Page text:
If you don’t come from a writing background, it can be tempting to use a formulaic cover letter when applying to jobs, but out-of-state applicants need to use whatever’s at their disposal to position themselves as the best person for the job. A wise boss once told me that cover letters are meant to explain gaps or missing information in resumes, and in your case, the missing information is why you’re interested in uprooting your life. You don’t need to get too personal (please don’t, actually), but you can quickly address the issue like this:

I’m looking exclusively for opportunities in the Bay area, and when I read about the marketing position at That’s So Startup, I knew my background would be an asset to your team. For the past six years, I’ve been leading the branding efforts at Still a Startup, a similarly sized startup based in Michigan. 

It’s important that you frame your move as something that will happen regardless of a job offer so employers will know you’re committed to leaving your current location. Then transition to the parts of your background and skills that apply to the position or company.

Lean on your connections

It’s nice in theory to believe your skills alone rake in job offers, but it’s simply not true. Networking matters, not only because friends of friends come highly recommended, but also because it’s easier for you to establish rapport with a hiring manager if you have someone in common. 

The first time I got a job out of state, my former college TA was working at the magazine I applied to. She didn’t act as a reference necessarily, but she did vouch for me—which is the factor I couldn’t control for. It was up to me to ace the interview or the writing test, but I couldn’t explain to the hiring manager that I was a solid hire, a better hire than his other candidates. Thanks, likely, to my connections, I beat out the local candidates for the job.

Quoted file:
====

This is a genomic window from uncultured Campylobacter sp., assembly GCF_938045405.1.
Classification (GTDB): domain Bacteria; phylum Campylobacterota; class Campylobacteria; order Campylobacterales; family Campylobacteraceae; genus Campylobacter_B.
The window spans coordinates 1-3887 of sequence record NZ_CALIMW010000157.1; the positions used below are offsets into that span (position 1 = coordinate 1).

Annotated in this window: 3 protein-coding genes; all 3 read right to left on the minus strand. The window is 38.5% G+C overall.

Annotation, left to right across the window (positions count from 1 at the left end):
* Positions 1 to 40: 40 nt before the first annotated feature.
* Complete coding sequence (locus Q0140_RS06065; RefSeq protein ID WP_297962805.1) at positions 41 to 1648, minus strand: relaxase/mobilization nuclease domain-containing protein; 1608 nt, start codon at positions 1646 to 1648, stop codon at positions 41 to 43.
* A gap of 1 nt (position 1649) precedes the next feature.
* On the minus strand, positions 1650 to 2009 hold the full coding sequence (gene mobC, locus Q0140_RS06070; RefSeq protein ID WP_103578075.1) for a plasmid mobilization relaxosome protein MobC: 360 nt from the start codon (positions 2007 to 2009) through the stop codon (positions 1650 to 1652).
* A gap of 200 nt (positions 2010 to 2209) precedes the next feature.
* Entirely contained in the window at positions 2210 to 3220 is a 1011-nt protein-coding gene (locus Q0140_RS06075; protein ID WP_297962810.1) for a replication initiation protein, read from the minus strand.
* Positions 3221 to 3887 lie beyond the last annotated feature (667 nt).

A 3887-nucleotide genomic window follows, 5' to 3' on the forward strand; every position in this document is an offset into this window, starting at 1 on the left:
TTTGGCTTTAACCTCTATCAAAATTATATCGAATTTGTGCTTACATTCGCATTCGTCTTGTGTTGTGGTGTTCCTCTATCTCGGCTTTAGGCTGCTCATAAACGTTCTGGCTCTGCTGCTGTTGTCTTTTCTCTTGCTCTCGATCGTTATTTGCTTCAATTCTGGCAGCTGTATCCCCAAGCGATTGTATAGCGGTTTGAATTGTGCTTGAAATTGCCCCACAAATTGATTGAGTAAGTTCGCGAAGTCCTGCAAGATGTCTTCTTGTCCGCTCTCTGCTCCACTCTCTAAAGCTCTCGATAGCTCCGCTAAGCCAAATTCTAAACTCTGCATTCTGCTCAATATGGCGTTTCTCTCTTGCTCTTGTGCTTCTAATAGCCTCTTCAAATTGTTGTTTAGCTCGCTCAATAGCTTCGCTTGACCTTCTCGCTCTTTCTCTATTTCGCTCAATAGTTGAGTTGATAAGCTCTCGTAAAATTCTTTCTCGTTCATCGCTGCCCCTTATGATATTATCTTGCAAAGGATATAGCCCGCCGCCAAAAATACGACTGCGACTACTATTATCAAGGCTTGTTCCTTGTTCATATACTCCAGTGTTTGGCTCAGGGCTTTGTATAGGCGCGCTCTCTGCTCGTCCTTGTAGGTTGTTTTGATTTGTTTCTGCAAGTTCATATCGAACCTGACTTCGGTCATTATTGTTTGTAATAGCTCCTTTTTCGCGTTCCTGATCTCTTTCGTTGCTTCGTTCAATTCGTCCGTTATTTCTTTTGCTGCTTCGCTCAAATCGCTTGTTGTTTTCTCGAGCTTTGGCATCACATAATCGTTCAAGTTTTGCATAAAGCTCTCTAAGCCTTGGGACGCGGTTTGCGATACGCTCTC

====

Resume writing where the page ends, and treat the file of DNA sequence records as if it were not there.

Read more: How to Answer 4 Common Situational Interview Questions

Simplify the interview process

You don’t have to drive cross-country, but out-of-state applicants should expect to be more flexible than local ones. The company might want to do additional interviews since you can’t come into the office, they might need to meet at awkward times if there’s a time difference, or they might ask you to travel to their location (on their dime, of course) for back-to-back interviews. The process can be quite thorough (read: grueling), but you can see why it’s necessary: You’re a stranger from a strange land. They have to know you’re a better option than someone who’s already in town.

That said, the interview process is just as much for employers as it is for you—even if you’re desperate to leave wherever you are. Set expectations of how soon you could start based on your move. Ask about relocation benefits. Ask what the typical hiring process is at the company (length and number of interviews). And if, five interviews and a Skype coffee meeting later, you feel like you’re being too flexible, consider that a red flag. 

Read more: How to Ace a Phone Interview